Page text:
Venezuela: 2012 Budget to Stimulate Jobs, Production & Social Services

Agriculture, infrastructure, and energy are just some of the main governmental sectors that will see a boost in funding next year according to Venezuela’s proposed 2012 budget revealed last week by Finance and Planning Minister Jorge Giordani.


The budget bill, presented to the National Assembly last Thursday, calls for an increase in spending from the 204 billion bolivars ($47.4 billion) calculated for 2011 to nearly 300 billion bolivars ($69.7 billion) for the coming year.

The reason for this increase, the legislation articulates, is to stimulate economic growth through expansionary spending based on the injection of public funds into socio-productive sectors and government programs.

“The budget foresees a series of actions intended to minimize and neutralize the possible negative impacts of the volatile international economic situation including the worsening debt crisis in the Eurozone and a possible growth slow down in the major international economic blocks”, the proposal reads.

Predicting a five percent growth in Venezuela’s GDP for next year, the bill places emphasis on the strengthening of national industries as well as continued investment in the government’s housing, agriculture, and employment programs.

Although the price of Venezuelan crude currently hovers around $100 per barrel, the 2012 budget proposal is calculated on a $50 barrel international price – a precautionary policy intended to protect the economy from any sudden income shifts as a result of a tumultuous international scenario.

“If the financial contributions become superior to those estimated, there will be a continuation in the strategy of using funds to finance socio-productive plans”, the bill states.

Oil revenues are estimated to account for 22.8 percent, or 67.8 billion bolivars [$15.7 billion] of the OPEC member state’s total income in 2012. 55.4 percent will originate from non-oil sectors while internal taxes will make up the remaining 21.8 percent of the budget.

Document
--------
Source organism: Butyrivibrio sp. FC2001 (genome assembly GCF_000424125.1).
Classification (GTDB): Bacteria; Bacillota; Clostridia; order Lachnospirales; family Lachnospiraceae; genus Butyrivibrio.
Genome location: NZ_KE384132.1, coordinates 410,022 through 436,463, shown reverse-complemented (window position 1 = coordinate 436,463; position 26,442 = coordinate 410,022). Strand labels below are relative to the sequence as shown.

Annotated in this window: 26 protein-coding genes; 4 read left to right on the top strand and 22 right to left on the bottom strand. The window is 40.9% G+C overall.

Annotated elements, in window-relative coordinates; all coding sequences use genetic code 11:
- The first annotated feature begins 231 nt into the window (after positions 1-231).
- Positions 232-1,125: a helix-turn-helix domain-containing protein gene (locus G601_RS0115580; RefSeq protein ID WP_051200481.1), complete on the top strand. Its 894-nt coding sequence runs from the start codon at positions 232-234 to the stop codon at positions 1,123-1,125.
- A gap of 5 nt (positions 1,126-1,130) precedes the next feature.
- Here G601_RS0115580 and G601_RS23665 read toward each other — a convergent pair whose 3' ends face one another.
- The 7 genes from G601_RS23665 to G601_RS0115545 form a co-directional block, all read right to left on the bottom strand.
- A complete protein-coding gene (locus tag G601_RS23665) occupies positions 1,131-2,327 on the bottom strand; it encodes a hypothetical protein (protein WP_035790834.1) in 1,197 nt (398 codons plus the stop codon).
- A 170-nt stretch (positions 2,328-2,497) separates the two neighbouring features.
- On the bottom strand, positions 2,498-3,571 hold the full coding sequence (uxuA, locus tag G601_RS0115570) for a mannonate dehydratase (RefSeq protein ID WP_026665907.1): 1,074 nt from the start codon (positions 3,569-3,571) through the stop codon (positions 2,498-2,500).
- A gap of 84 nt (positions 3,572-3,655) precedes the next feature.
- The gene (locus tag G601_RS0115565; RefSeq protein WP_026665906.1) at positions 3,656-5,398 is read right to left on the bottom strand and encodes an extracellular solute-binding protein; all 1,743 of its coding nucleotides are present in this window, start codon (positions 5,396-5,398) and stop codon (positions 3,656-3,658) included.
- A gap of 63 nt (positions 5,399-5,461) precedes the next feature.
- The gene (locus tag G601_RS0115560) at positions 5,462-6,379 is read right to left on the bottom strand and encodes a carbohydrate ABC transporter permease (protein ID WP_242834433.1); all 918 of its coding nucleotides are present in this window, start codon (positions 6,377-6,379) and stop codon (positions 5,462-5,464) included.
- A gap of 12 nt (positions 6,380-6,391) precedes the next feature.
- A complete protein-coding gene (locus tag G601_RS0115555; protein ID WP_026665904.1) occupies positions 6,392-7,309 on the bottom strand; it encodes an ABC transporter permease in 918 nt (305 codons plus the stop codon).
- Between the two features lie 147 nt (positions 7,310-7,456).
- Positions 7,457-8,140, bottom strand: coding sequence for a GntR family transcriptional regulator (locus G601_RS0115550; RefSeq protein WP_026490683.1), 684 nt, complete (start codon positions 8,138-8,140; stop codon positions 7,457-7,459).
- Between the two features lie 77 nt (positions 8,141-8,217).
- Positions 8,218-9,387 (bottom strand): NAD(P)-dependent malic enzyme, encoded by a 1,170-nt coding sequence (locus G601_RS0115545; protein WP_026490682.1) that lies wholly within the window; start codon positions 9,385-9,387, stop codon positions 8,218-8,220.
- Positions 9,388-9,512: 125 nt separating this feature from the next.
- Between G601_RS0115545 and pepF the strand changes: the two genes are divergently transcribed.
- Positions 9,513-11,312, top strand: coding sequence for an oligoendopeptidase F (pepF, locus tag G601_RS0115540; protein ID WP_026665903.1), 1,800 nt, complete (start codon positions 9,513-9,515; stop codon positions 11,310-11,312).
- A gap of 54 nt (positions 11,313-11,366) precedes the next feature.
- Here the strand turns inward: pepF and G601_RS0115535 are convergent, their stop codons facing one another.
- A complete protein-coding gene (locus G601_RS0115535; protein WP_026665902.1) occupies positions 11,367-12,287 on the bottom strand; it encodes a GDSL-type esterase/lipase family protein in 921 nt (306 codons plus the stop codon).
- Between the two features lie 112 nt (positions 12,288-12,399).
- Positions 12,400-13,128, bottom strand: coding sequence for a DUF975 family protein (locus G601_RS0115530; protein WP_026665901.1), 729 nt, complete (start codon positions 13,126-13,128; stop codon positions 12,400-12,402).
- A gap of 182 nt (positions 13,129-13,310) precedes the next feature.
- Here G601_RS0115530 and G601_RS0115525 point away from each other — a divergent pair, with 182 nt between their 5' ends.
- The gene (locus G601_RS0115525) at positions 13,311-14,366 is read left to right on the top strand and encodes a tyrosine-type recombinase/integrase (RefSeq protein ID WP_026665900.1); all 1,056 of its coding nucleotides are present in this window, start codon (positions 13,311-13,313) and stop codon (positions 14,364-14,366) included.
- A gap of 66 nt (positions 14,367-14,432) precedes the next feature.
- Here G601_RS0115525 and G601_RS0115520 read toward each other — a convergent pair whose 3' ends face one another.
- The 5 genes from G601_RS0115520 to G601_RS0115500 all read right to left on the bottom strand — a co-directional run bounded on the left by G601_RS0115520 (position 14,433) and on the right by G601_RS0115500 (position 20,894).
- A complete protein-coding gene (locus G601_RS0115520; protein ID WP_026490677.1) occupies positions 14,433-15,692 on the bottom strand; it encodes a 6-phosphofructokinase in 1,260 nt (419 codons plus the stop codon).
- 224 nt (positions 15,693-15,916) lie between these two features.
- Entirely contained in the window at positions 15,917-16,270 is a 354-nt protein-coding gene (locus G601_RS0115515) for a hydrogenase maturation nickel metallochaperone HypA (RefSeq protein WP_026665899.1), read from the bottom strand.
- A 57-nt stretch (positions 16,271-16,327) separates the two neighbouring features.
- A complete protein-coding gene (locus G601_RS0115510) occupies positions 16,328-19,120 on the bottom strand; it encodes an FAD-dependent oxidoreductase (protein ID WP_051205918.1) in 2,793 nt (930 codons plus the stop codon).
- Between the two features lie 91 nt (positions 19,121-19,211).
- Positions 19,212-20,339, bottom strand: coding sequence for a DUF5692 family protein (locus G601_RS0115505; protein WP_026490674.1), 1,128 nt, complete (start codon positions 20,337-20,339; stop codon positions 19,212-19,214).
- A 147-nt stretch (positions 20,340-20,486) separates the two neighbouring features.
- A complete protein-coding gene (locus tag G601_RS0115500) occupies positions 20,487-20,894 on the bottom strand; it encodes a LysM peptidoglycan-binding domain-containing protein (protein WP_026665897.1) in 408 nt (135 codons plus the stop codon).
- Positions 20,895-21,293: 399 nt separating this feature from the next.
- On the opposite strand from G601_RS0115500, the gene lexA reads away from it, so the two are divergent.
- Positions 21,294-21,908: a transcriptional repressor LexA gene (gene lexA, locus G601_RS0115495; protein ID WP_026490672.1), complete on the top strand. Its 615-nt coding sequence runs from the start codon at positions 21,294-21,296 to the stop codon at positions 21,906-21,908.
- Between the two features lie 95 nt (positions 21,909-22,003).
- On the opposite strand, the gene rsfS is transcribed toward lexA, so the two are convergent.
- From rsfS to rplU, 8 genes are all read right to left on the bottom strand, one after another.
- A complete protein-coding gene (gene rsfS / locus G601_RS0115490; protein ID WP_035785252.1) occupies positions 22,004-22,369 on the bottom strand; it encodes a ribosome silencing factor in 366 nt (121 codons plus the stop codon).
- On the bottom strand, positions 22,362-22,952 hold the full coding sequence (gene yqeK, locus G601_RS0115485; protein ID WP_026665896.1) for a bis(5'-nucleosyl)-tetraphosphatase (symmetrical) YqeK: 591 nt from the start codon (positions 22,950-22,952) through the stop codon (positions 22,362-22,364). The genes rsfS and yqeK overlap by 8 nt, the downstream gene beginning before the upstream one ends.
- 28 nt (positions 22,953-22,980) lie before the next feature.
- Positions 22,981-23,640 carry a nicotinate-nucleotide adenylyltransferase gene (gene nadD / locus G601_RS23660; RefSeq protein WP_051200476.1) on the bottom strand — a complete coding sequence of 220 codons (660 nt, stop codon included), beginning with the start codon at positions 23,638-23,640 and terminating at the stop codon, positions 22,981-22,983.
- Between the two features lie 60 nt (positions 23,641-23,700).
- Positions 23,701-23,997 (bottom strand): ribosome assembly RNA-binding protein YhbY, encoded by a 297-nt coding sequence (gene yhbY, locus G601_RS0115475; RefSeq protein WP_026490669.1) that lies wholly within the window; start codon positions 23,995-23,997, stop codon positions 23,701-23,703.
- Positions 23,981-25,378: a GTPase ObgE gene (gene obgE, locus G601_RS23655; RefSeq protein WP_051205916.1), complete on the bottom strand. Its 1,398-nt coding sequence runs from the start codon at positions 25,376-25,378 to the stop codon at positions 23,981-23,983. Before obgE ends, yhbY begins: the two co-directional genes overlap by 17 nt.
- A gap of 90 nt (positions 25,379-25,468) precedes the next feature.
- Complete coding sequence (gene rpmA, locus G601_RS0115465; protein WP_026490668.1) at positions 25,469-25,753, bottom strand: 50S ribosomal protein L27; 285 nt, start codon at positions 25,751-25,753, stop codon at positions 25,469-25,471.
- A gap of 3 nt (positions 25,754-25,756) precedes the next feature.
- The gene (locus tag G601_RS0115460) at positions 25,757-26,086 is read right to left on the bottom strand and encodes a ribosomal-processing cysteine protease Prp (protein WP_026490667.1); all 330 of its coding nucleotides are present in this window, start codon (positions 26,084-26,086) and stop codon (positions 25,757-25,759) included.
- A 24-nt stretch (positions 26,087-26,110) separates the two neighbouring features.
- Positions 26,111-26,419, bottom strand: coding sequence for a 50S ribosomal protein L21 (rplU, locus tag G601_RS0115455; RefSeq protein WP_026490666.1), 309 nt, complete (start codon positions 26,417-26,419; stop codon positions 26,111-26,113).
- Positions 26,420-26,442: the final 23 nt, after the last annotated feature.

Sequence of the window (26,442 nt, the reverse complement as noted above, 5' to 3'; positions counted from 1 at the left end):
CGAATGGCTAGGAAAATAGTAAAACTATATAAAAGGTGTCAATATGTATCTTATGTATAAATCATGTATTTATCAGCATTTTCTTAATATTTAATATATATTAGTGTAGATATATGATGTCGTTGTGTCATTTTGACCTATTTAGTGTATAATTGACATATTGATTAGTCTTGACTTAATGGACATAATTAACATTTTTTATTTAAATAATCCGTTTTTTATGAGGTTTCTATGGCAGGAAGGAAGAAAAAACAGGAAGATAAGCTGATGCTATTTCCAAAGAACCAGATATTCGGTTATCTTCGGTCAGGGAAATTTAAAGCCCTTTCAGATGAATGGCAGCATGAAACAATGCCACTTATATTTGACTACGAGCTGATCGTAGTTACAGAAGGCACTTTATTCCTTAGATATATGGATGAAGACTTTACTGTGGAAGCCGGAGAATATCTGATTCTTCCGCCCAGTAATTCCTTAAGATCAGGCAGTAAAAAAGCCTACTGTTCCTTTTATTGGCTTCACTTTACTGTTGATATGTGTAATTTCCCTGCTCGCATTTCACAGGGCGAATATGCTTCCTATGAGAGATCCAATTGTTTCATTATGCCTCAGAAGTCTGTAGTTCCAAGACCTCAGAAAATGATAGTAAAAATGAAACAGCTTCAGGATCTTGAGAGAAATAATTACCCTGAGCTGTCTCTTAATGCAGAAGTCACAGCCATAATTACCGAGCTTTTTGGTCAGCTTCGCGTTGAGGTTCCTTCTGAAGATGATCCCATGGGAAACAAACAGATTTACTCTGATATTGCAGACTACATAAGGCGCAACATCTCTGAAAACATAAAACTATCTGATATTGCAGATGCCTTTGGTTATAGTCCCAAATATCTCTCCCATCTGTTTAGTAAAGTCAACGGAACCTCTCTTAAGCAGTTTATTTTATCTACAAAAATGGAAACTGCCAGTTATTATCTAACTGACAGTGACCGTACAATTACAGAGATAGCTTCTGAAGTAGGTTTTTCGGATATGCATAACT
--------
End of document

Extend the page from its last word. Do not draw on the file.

Congressman Jesus Faria, Vice President of the National Assembly’s Development and Finance Commission, pointed out that the 22.8 percent of the nation’s income resulting from hydrocarbon exports is a significant drop from earlier budgets and an indicator of the nation’s growing productive sector.

During an interview on the state television program “Dando y Dando” Faria praised the 2012 proposal for its renewal of the government’s commitment to improving the quality of life for Venezuelan residents.

“It will have a very favourable social impact, maintaining in the long term what has been written in Plan Simon Bolivar 2007-2013…One objective of these policies is to contribute to a reduction in serious social problems such as poverty, malnutrition, and unemployment – areas in which we have had advances”, the lawmaker from the capital Caracas affirmed.

Much of the state’s social spending has been sustained through the government’s National Development Fund (FONDEN), an agency that Faria defended last week in the face of opposition criticisms questioning the body’s integrity.